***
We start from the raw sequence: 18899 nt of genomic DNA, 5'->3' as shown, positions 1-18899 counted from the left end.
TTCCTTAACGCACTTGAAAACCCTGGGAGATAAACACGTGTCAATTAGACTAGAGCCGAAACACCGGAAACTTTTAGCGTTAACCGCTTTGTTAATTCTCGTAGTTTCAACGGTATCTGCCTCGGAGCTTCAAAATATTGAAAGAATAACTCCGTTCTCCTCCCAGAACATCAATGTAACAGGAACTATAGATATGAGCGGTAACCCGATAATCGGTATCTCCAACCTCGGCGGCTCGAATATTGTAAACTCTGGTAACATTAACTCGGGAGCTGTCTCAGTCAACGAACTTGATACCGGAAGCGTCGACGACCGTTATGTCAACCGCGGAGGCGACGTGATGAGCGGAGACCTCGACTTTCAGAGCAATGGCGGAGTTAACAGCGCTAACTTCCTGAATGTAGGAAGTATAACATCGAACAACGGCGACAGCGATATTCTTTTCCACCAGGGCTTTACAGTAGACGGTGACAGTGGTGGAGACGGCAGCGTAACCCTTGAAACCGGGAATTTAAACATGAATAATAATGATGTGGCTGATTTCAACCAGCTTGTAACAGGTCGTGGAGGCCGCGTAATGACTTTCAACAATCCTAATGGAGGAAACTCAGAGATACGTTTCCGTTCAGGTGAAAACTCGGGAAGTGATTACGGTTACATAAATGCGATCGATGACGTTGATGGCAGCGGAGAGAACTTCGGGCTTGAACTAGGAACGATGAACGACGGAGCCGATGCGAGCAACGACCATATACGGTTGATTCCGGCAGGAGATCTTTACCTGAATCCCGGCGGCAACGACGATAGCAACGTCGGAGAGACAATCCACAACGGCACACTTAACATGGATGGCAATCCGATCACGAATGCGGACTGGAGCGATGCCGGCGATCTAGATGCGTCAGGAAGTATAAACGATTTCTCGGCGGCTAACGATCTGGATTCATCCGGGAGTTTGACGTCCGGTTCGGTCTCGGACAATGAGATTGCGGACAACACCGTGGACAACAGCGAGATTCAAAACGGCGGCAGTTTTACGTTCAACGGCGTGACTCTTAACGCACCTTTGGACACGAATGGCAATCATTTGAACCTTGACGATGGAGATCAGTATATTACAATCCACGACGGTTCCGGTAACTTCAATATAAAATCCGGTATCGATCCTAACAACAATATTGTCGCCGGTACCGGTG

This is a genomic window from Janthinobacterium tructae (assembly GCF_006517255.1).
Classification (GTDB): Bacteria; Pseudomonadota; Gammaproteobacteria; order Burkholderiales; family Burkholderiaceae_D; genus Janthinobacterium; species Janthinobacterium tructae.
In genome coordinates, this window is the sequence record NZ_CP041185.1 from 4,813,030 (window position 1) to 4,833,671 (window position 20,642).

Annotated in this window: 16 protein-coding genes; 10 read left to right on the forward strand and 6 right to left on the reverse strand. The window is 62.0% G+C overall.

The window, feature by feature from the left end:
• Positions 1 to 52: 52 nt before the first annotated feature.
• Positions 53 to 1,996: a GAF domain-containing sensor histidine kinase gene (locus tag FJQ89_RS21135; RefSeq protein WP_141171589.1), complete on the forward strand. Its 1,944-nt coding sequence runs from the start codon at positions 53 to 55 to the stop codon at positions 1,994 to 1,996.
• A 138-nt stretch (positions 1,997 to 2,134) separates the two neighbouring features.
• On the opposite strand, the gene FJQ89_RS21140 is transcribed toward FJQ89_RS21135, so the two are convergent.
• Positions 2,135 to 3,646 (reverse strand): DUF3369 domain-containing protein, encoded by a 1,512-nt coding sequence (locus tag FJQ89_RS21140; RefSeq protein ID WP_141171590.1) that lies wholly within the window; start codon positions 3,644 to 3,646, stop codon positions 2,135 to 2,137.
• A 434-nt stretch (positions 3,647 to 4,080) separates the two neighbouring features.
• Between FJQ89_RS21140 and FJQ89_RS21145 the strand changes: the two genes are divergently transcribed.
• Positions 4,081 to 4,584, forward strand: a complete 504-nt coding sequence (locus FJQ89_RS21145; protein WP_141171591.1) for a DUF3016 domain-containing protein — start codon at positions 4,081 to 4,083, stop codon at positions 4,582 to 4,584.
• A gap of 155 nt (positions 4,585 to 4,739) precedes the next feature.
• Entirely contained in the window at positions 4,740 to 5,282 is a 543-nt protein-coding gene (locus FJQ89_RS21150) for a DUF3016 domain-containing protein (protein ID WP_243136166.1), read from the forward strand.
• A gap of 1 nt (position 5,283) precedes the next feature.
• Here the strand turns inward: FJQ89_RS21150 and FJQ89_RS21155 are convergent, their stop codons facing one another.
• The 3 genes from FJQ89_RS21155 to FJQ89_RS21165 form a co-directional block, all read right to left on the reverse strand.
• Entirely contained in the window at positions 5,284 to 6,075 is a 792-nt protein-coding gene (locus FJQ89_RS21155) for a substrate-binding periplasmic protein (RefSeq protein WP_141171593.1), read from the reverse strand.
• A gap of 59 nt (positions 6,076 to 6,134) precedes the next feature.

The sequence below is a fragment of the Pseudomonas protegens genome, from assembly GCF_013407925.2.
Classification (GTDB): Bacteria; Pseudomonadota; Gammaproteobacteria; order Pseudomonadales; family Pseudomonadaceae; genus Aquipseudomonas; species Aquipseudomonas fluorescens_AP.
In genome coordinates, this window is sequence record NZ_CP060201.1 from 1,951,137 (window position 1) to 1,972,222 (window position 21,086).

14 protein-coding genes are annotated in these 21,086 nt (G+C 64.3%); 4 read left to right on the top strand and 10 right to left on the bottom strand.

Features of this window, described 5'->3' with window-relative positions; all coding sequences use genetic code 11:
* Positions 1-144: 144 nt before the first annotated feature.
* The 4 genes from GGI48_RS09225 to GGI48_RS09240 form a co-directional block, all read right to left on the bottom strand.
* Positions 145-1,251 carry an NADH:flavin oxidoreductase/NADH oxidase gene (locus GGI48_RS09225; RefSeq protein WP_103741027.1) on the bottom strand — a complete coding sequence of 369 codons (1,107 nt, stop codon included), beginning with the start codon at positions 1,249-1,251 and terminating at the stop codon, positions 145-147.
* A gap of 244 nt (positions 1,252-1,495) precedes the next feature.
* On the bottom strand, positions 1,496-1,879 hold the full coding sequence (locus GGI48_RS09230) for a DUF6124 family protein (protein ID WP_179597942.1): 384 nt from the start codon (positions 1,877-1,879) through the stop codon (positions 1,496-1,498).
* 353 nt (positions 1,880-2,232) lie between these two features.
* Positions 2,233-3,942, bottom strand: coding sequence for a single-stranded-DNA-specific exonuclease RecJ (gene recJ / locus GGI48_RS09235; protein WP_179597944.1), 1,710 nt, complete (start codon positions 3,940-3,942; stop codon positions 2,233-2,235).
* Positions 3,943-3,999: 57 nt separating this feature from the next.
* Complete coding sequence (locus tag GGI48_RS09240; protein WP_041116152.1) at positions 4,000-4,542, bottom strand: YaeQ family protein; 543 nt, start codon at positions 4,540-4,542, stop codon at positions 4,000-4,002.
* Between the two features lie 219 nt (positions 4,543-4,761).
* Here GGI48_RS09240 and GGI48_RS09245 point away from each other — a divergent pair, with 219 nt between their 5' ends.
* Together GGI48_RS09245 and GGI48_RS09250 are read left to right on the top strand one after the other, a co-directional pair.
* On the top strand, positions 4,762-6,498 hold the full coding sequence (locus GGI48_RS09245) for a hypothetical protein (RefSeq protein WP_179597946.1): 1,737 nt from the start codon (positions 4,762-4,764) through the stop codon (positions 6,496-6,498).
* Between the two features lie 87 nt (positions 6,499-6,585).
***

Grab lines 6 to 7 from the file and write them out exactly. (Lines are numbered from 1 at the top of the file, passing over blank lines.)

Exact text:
Annotated in this window: 16 protein-coding genes; 10 read left to right on the forward strand and 6 right to left on the reverse strand. The window is 62.0% G+C overall.

The window, feature by feature from the left end: